89. Moreover - and this is more important - the Judgment suggests that what is at issue here is a continuing illegality, considering that a call for the withdrawal of an instrument is generally perceived as relating to the cessation of a continuing international wrong (International Law Commission, Commentary on Article 30 of the Articles of State Responsibility, A/56/10 (2001), p. 216). However, the Courts finding in the instant case that the issuance and circulation of the warrant was illegal, a conclusion which we share, was based on the fact that these acts took place at a time when Mr. Yerodia was Minister for Foreign Affairs. As soon as he ceased to be Minister for Foreign Affairs, the illegal consequences attaching to the warrant also ceased. The mere fact that the warrant continues to identify Mr. Yerodia as Minister for Foreign Affairs changes nothing in this regard as a matter of international law, although it may well be that a misnamed arrest warrant, which is all it now is, may be deemed to be defective as a matter of Belgian domestic law; but that is not and cannot be of concern to this Court. Accordingly, we consider that the Court erred in its finding on this point.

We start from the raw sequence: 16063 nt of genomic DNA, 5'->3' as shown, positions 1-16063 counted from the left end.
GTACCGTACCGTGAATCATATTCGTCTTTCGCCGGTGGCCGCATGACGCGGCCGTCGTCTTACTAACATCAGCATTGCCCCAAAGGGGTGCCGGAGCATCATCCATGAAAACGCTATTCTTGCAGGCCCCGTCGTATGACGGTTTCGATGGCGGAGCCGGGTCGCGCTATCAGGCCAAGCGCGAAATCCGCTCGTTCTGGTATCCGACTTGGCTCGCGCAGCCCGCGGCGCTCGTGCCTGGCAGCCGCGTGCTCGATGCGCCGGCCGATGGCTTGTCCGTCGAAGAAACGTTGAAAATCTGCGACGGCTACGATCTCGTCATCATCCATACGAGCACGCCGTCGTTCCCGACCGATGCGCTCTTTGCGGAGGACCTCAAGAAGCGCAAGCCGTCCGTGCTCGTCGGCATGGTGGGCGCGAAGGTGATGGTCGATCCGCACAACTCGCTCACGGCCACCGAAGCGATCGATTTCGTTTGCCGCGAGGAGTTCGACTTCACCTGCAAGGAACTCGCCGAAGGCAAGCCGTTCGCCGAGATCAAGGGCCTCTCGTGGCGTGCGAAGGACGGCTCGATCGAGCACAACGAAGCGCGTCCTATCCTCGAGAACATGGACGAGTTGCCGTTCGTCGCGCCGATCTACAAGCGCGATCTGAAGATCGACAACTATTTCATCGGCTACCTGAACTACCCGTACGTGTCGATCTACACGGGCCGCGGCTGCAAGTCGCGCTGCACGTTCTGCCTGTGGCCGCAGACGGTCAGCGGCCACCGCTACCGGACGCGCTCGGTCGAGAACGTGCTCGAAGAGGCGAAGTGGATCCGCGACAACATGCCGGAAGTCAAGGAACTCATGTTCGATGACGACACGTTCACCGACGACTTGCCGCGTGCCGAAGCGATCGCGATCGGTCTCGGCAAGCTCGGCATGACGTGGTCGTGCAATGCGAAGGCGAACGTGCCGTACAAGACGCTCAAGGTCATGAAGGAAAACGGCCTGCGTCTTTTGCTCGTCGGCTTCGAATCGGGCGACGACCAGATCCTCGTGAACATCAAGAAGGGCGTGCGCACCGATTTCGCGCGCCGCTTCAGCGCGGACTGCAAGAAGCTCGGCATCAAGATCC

[pp. 83 D.O. Van den Wyngaert] 83. I still need to give reasons for my vote against paragraph 78 (3) of the dispositif, calling for the cancellation and the de-circulation of the disputed arrest warrant. Even assuming, arguendo, that the arrest warrant was illegal in the year 2000, it was no longer illegal at the moment when the Court gave Judgment in this case. Belgiums alleged breach of an international obligation did not have a continuing character: it may have lasted as long as Mr. Yerodia was in office, but it did not continue in time thereafter1. For that reason, I believe the International Court of Justice cannot ask Belgium to cancel and decirculate an act that is not illegal today.
|1||See Art. 14 of the 2001 ILC Draft Articles
on State Responsibility, United Nations doc. A/CN.4/L.602/Rev.1,
concerning the extension in time of the breach of an
international obligation, which states the following:
1. The breach of an international obligation by an act of a State not having a continuing character occurs at the moment when the act is performed, even if its effects continue.
2. The breach of an international obligation by an act of a State having a continuing character extends over the entire period during which the act continues and remains not in conformity with the international obligation ...